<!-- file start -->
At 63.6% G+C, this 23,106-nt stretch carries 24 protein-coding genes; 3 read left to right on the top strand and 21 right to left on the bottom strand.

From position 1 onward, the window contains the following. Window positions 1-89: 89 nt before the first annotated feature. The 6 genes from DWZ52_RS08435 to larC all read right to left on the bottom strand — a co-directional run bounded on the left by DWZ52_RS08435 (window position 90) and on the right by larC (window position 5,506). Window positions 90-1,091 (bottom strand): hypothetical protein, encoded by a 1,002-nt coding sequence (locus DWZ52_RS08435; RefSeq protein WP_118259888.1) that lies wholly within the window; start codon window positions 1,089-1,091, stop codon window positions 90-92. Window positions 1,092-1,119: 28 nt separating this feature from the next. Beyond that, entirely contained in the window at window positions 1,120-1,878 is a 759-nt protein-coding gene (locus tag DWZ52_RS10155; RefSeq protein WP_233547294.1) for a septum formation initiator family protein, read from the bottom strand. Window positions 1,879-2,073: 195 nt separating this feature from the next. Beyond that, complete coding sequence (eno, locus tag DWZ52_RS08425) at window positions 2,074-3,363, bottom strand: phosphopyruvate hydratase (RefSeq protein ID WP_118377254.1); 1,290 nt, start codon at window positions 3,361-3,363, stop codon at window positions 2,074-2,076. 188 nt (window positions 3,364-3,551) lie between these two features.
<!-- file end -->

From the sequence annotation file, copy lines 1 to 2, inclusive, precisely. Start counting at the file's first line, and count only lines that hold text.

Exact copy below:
At 63.6% G+C, this 23,106-nt stretch carries 24 protein-coding genes; 3 read left to right on the top strand and 21 right to left on the bottom strand.

From position 1 onward, the window contains the following. Window positions 1-89: 89 nt before the first annotated feature. The 6 genes from DWZ52_RS08435 to larC all read right to left on the bottom strand — a co-directional run bounded on the left by DWZ52_RS08435 (window position 90) and on the right by larC (window position 5,506). Window positions 90-1,091 (bottom strand): hypothetical protein, encoded by a 1,002-nt coding sequence (locus DWZ52_RS08435; RefSeq protein WP_118259888.1) that lies wholly within the window; start codon window positions 1,089-1,091, stop codon window positions 90-92. Window positions 1,092-1,119: 28 nt separating this feature from the next. Beyond that, entirely contained in the window at window positions 1,120-1,878 is a 759-nt protein-coding gene (locus tag DWZ52_RS10155; RefSeq protein WP_233547294.1) for a septum formation initiator family protein, read from the bottom strand. Window positions 1,879-2,073: 195 nt separating this feature from the next. Beyond that, complete coding sequence (eno, locus tag DWZ52_RS08425) at window positions 2,074-3,363, bottom strand: phosphopyruvate hydratase (RefSeq protein ID WP_118377254.1); 1,290 nt, start codon at window positions 3,361-3,363, stop codon at window positions 2,074-2,076. 188 nt (window positions 3,364-3,551) lie between these two features.